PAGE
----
Nowell-Smith’s argument, therefore, is unsound. I think the same response can be attributed to Armstrong’s argument. Returning to Armstrong’s three premises,

[1] That some children see morality as dependent on the commands of their parents.
[2] That it is inappropriate, childish or infantile for adults to view morality as being dependent on the commands of a parent.
[3] That the conception of morality proposed by a divine command theorist is analogous to basing morality on the commands of a parent.

There is a subtle equivocation in this argument; turning to premise [2] that it is inappropriate, childish or infantile for adults to view morality as being dependent on the commands of a parent, as we saw, this is because an adult child has grown to a position where he or she is on par in terms of maturity, rationality, insight, knowledge, and so on, to the parent. The problem is once this is clarified [3] is false. The conception of morality proposed by the divine command theorist is not analogous to basing morality on par with the commands of a parent who is an equal as no divine command theorist thinks of adult human beings as being on par with God in terms of maturity, rationality, insight, knowledge, and so on.

Of course there are other respects whereby the conception of morality proposed by divine command theorists is analogous to a conception that sees morality as dependent on the commands of a parent, so in this sense [3] is true. The problem is that these respects do not include the features of the relationship between an adult child and their parent that makes the conception inappropriate and so if correct then [2] would no longer be true. Either way the argument fails.


[1] Walter Sinnott-Armstrong “Why Traditional Theism Cannot Provide an Adequate Foundation for Morality” in Is Goodness without God Good Enough: A Debate on Faith, Secularism and Ethics, eds. Robert K Garcia and Nathan L King (Lanham: Rowman & Littlefield Publishers, 2008) 106.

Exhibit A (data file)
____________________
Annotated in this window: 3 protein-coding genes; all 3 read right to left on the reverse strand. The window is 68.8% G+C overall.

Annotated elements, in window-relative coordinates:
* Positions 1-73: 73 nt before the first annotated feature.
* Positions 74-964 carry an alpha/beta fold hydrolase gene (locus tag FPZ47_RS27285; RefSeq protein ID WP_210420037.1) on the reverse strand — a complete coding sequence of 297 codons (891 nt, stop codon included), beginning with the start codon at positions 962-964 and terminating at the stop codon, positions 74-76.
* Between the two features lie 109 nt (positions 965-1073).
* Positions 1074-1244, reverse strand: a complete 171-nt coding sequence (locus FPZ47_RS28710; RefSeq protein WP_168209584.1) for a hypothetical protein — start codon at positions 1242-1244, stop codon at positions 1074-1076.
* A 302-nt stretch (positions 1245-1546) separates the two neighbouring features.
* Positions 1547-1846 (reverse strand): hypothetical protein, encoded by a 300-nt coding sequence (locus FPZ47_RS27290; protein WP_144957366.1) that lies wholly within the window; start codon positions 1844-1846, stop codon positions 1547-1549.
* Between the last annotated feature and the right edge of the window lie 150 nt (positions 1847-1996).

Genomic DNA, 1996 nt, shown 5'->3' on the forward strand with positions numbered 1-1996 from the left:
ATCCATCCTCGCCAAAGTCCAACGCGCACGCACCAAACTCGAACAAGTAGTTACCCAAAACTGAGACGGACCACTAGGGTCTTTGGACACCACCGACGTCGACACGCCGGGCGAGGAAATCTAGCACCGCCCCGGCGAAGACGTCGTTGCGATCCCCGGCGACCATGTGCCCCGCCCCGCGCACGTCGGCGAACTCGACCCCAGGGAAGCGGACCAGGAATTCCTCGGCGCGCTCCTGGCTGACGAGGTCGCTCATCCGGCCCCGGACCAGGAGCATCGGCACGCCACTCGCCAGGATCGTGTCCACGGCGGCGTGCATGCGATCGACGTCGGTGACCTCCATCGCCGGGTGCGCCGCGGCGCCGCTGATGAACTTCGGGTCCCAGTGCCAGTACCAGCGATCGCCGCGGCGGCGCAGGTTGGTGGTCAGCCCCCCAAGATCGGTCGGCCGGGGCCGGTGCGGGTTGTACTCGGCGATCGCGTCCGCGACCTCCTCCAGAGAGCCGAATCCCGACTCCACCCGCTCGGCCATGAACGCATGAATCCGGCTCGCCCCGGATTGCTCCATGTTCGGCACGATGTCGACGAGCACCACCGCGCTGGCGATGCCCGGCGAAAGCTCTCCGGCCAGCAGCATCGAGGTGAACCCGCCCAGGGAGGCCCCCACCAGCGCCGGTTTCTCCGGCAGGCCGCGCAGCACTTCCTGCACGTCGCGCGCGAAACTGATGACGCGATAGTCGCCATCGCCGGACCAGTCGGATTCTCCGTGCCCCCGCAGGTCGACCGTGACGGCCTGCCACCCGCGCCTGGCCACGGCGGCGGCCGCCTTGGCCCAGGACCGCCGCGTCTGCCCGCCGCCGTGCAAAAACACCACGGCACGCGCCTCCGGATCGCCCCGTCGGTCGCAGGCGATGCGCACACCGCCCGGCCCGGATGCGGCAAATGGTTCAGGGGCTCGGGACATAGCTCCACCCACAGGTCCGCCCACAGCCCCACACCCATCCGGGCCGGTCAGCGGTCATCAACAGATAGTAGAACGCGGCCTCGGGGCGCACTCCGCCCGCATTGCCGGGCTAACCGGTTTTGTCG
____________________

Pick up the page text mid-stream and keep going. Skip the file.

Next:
[2]
Ibid. 108.
[3]
Ibid. 114.
[4]
Ibid. 109.
[5]
Patrick H. Nowell-Smith “Morality: Religious and Secular,” in Christian Ethics and Contemporary Philosophy ed. Ian T. Ramsey (London: SCM Press, 1966) 95.
[6]
Ibid. 96. Nowell-Smith characterises the view he critiques as follows, “They have simply assumed that just as the legal propriety of an action is established by showing it to emanates from an authoritative source, so also the moral propriety of an action must be established in the same way; the legal rightness has the same form as moral rightness, and may therefore be used to shed light on it. … Morality, on this view, is an affair of being commanded to behave in certain ways by some person who has a right to issue such commands; and once this premise is granted, it is said with some reason that only God has such a right.”
[7]
Ibid. 100.
[8]
Ibid. 100-103.
[9]
Ibid. 103-108.
[10]
Richard Mouw The God Who Commands: A Study in Divine Command Ethics (Notre Dame, IN: University of Notre Dame Press, 1990) 12.
[11]
Ibid. 12-14.

RELATED POSTS:
On a Common Equivocation
Walter Sinnott-Armstrong on God, Morality and Arbitrariness
Walter Sinnott-Armstrong, William Lane Craig and the Argument from Harm Part I
Walter Sinnott-Armstrong, William Lane Craig and the Argument from Harm Part II
Tooley, The Euthyphro Objection and Divine Commands: Part I
Tooley, The Euthyphro Objection and Divine Commands: Part II